At Circle we believe that in B2B environments Net Promoter Score (NPS)  is only relevant to some businesses (see here).  If you’re one of them, then evaluating your NPS against a benchmark is critical – without some point of comparison the number itself is meaningless.

Three benchmarks are especially relevant.

First is a comparison against yourself over time.  NPS only serves a purpose if it’s used as a tool to improve performance.  That requires a programme of action and monitoring the impact of this through a regular NPS measurement programme shows if you’re ‘moving the needle’ and how to move it faster.

Second is a comparison against your competitors.  This benchmark is useful as it reveals:

  • The level of competitive threat – competitors with a higher NPS score make it harder for you to gain market share at their expense and pose a threat to your customer base
  • Norms to set targets against – competitor NPS scores reveal what customers have come to expect in your industry and the score you should aspire to if the goal is to become the market leader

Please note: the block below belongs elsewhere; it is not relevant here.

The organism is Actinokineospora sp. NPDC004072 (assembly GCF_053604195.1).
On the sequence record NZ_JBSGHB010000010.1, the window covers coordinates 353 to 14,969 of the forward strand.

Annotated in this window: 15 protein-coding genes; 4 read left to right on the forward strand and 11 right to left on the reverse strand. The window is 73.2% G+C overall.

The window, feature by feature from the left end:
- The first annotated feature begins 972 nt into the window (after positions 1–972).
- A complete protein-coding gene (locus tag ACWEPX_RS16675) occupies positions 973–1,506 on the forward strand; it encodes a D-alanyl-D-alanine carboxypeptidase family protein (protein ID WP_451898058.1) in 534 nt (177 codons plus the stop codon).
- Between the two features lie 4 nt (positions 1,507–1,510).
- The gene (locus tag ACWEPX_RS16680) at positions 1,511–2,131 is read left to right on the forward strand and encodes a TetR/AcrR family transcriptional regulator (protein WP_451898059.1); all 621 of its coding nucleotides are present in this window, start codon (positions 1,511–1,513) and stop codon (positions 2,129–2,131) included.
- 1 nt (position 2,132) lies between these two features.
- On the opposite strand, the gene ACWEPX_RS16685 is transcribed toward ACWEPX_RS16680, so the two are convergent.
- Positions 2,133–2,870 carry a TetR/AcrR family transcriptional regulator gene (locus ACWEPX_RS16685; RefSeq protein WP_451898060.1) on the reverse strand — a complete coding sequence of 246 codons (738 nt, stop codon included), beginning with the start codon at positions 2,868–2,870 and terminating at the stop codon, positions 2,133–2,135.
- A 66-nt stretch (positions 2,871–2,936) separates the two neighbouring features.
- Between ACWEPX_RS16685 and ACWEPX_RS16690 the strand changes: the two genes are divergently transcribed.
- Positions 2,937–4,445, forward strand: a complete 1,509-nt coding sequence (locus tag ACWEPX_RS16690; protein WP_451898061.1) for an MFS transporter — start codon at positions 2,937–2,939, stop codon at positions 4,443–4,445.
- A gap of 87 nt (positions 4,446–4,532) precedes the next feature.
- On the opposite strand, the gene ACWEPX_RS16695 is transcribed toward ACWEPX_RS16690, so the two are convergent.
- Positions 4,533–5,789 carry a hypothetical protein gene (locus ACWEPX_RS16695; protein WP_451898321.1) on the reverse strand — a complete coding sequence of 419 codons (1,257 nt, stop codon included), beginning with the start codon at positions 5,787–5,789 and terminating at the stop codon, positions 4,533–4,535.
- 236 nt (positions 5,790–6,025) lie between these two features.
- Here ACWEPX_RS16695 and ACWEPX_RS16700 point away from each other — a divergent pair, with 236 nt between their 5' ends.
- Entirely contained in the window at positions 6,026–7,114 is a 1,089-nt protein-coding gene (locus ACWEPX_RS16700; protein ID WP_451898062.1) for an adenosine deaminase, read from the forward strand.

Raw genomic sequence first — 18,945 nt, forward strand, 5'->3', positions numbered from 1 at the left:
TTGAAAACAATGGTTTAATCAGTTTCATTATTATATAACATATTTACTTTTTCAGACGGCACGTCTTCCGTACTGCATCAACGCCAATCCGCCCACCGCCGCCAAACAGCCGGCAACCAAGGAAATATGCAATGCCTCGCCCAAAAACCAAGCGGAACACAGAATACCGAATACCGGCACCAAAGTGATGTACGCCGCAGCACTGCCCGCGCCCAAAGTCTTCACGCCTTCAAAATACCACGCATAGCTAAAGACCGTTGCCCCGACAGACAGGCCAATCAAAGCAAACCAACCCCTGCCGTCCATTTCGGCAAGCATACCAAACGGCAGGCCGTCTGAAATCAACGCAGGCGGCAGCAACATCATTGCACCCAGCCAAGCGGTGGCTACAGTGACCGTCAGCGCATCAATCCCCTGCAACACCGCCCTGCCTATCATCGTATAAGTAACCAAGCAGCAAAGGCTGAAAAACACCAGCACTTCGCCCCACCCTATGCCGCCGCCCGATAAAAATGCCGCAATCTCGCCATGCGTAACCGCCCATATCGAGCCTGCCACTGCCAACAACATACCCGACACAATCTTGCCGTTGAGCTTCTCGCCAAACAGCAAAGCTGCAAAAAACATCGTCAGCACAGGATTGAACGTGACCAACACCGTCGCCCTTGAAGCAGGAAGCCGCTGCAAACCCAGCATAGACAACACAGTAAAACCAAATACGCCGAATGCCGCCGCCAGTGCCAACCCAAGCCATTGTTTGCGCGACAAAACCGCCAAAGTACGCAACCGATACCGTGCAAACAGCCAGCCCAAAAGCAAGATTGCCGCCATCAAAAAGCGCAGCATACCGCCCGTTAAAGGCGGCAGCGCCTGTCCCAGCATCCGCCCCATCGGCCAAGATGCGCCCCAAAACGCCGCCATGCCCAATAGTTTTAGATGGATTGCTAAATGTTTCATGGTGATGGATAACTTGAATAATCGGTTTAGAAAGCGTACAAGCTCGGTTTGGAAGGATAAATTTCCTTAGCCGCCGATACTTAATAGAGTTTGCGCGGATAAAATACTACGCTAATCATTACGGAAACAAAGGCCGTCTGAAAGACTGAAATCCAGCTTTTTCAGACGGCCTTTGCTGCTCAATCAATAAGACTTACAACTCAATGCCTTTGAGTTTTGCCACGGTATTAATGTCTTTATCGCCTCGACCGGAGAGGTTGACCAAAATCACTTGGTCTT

• Ideas to improve performance – having identified competitors with relatively high NPS scores you can then undertake further explorations to find out, and potentially imitate, the ‘secrets of their success’

Third is a comparison against the wider B2B environment outside of your industry.  By basing your NPS targets on the ‘Gold Standard’ from across the B2B landscape, a) you’ll be more in tune with customers as this is the context in which they’re evaluating you, and b) you’ll have the potential to leave competitors for dust as you’ll be setting a higher bar.

So what does a ‘good’ NPS score look like in B2B?  Well, having crunched the data from tens-of-thousands of responses to dozens of surveys, all conducted exclusively in B2B environments, we’ve a pretty good view here at Circle.  See how you stack up to the NPS benchmarks below:


NPS benchmarks in B2B

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About Andrew

Andrew has specialised in B2B research for over a decade and co-founded Circle Research in 2006. He is a columnist for B2B Marketing Magazine, a regular contributor to Research Live and frequent speaker at leading events such as the B2B Leaders Forum, Customer Experience Live and the Social Media World Forum. Andrew is a Chartered Member of the MRS, teaches the MRS B2B research course and holds an MA in Psychology from Aberdeen University alongside an MSc in Marketing from Strathclyde University.

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